While visiting Oxford in 2007 with Douglas Saville, we were unable to see the Ashmolean museum's coin collection because the galleries (and entire museum) were closed for reconstruction. This week I ran across an article about the Ashmolean in The Explorator newsletter (courtesy of Arthur Shippee). I went to the museum's web site to learn that the coin room has already reopened. Have any of our readers been there? Here's what the web site says.
The Heberden Coin Room houses a systematic and comprehensive collection of some three hundred thousand coins and medals. It has an academic staff of seven and is a leading international centre for teaching and research in numismatics and monetary history.
The collection goes back to the seventeenth century, although the Coin Room itself was opened only in 1922. It has been formed by combining the original holdings of the Bodleian Library and the Ashmolean Museum with over sixty former private and college collections.
Since the re-opening of the Museum in late 2009 the Coin Room includes a major new Money Gallery, an environmentally controlled and highly secure Coin Store, a well-appointed Coin Study Room for visitors, and a Seminar Room for numismatic teaching.
The Heberden Coin Room is now one of the leading international coin cabinets, with particular strengths in the fields of Greek, Roman, Celtic, Byzantine, Medieval, Islamic, Indian, and Chinese coinages. It also holds collections of paper money, tokens, jetons, and commemorative and art medals.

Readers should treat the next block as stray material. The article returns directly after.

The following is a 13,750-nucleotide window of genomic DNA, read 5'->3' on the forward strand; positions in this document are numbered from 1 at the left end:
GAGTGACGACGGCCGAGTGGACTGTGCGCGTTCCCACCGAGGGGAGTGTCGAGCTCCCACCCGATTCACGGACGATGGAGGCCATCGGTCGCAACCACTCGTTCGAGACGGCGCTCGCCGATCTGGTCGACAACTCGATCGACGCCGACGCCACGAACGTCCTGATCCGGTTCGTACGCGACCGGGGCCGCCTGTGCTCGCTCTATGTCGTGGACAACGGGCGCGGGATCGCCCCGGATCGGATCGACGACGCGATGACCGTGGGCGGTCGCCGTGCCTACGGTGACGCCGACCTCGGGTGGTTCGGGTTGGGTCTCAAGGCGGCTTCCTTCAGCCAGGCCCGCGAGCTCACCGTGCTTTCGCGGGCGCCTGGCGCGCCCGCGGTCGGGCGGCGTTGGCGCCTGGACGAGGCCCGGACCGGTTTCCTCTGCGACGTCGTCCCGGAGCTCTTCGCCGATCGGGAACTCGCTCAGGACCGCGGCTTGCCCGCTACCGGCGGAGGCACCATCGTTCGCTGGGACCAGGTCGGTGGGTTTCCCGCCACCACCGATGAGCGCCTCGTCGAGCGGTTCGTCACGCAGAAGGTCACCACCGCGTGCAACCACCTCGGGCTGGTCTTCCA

The Coin Room enjoys a dual role as a major international cabinet and as a department of the University of Oxford. This fruitful conjunction has helped us to develop the Coin Room into a centre for the teaching of numismatics and monetary history of worldwide significance.
The departmental archives include material relating to the collections formerly in the Bodleian and in the Colleges, as well as to the Ashmolean's own collection. The archives also contain material important for the history of numismatics, including the papers of a number of eminent scholars (for example Sir John Evans, Sir Edward (Stanley) Robinson, Derek Allen, J M F May, and Colin Kraay).
The Coin Library is administered by the Sackler Library. The holdings of books and periodicals may be searched online at http://www.lib.ox.ac.uk/olis/. The Library also contains extensive collections of pamphlets and auction and sales catalogues.
For more information, see:
Heberden Coin Room
Wayne Homren, Editor
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